At the other end of the spectrum, the episode gives us examples of people trying to get their parents to understand and accept their personhood. Peggy thinks Abe is going to propose to her, but instead he asks her to move in together. This is not that strange a request from our modern perspective, but the practice was a lot rarer in 1966 than it is today. Peggy, only slightly crestfallen, quickly says yes to this non-proposal (only slipping in a slightly cold, slightly wistful "I Do" when Abe asks if she still wants to eat), but soon realizes that this might make her happier anyway. I love the scenes between Peggy and Joan, whose friendship after last season remains rewarding. Joan gets Peggy pumped up for the possibility of a proposal, but just as quickly helps her to manage her disappointment and recognize that cohabitation isn't a bad sign after all. Joan has always been a wise woman, and Peggy does perk up after their talk, but her friend at work was never really the danger she worried about. She has her mother over for dinner later in the episode, and the announcement goes just about how you would expect for the period: her mother decries the two for "living in sin," warns Peggy that Abe is just using him for practice, and tells her daughter she would have preferred a lie to this truth. Peggy's mother completely refuses to accept that her daughter has become her own person, and in a way this is completely appropriate. You see, what remains unsaid tonight, but what lingers in the back of the mind of most viewers, is the other person who is not being accepted: Peggy's own child, who is presumably still being raised by her sister. Peggy refuses to accept even the existence of her own child, and her mother seems to refuse to accept Peggy's autonomy in a similar way. The Olsen women, it seems, prefer a lie, even if it is unconvincing, to the truth if it is imperfect.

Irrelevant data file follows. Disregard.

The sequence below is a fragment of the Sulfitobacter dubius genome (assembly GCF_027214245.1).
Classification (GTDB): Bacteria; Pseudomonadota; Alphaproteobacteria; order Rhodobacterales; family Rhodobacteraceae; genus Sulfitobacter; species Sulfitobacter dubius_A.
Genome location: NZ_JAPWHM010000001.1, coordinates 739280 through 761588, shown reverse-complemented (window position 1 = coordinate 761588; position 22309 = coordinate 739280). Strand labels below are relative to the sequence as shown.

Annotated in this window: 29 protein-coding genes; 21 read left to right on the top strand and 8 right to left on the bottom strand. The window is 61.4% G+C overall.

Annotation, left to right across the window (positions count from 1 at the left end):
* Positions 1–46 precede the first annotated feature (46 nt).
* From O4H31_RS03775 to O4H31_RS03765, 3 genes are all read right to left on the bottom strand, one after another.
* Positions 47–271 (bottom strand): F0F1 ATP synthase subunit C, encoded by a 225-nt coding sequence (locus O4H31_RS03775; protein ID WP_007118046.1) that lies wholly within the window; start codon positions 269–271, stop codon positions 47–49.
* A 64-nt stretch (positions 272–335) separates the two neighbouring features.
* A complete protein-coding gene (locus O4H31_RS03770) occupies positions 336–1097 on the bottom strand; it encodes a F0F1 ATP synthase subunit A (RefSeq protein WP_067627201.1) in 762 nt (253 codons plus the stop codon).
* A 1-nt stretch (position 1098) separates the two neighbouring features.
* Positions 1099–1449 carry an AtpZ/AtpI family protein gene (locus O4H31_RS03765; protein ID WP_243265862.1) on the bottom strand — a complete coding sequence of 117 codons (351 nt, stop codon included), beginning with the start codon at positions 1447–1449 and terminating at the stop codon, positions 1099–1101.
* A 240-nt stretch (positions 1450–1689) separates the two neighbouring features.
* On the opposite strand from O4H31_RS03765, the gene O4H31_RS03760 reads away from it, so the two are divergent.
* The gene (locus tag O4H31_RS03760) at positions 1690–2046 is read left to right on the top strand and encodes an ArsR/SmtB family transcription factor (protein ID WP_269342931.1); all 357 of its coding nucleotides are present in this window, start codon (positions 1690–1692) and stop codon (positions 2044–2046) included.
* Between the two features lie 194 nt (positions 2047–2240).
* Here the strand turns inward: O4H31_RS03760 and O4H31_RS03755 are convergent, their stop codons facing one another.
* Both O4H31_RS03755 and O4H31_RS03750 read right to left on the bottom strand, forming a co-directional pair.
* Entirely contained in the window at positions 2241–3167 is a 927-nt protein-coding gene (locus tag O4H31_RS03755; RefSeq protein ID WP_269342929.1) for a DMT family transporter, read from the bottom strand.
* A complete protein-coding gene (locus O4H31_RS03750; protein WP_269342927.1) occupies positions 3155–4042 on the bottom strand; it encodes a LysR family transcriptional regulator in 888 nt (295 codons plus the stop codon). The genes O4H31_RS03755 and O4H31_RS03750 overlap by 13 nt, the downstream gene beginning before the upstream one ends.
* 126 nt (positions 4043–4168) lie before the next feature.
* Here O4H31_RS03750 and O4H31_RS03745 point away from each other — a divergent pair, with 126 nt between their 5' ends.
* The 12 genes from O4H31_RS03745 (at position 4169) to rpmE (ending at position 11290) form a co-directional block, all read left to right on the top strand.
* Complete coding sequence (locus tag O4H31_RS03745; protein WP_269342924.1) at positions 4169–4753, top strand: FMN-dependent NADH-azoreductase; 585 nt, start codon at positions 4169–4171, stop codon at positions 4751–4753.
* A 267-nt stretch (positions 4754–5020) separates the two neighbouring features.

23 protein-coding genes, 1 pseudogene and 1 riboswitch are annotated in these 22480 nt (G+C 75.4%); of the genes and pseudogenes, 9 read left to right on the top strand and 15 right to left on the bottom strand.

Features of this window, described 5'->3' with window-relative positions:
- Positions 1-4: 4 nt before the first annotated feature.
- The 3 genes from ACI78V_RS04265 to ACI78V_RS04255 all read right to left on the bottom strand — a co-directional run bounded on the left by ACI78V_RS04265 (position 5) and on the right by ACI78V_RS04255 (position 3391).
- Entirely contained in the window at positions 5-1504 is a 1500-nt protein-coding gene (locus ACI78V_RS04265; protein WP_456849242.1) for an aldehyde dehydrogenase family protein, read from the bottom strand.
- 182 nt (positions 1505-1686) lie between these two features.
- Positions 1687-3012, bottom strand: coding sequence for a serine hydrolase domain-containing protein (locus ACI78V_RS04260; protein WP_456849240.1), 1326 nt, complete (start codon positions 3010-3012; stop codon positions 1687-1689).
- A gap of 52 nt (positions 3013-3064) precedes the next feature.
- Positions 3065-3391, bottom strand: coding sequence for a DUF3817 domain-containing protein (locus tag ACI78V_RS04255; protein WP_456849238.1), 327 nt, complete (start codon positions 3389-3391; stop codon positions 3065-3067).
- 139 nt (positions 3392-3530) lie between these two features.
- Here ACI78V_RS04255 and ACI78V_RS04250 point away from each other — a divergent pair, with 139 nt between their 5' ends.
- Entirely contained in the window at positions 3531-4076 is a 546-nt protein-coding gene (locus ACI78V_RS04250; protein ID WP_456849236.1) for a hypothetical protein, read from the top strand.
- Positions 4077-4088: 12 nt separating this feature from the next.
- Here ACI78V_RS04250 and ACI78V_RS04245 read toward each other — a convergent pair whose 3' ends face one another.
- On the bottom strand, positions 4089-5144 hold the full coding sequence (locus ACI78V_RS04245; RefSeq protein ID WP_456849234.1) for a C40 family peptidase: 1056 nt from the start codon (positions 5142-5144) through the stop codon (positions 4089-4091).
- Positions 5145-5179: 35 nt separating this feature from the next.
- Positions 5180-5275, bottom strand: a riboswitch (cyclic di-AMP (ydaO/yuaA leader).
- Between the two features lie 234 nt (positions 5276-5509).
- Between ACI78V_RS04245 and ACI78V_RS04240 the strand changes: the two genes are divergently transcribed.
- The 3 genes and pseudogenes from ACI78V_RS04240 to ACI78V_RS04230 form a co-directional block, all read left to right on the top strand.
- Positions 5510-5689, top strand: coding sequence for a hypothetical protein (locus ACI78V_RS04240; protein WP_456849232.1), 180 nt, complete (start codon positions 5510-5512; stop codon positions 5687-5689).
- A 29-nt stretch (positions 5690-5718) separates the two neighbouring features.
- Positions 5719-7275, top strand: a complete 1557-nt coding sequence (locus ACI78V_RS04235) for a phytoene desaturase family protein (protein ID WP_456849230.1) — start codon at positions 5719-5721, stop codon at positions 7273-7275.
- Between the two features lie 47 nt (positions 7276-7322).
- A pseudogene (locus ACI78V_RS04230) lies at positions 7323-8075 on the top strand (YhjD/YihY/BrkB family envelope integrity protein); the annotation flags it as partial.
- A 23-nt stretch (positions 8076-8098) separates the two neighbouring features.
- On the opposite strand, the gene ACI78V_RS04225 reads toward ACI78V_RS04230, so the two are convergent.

Then there are the Calvets, who are the true masterwork of "At the Codfish Ball." We had previously only heard Megan's mother's voice through a telephone, and yet by the end of the episode, her parents are so well fleshed out they might have been recurring characters for seasons. I have left the discussion of them for later in this review, because it seems Megan long ago accepted her parents as autonomous, imperfect individuals: she knows her father is a womanizer and her mother competes with her for her father's affections, she knows they fight, she knows he cheats. Megan seems perfectly able to deal with the flaws her parents have, yet they are less than willing to accept the choices she has made. In particular, this manifests in her relationship with her father, a committed socialist intellectual who seems to despise his daughter's recent flirtation with capitalism, asking her to abandon her wealth, leave her job, and return to pursuing her dreams (being an actress, I assume, unless we have more to learn about Megan's past). She may have accepted the flaws in her parents, but they have yet to accept the independent choices she has made.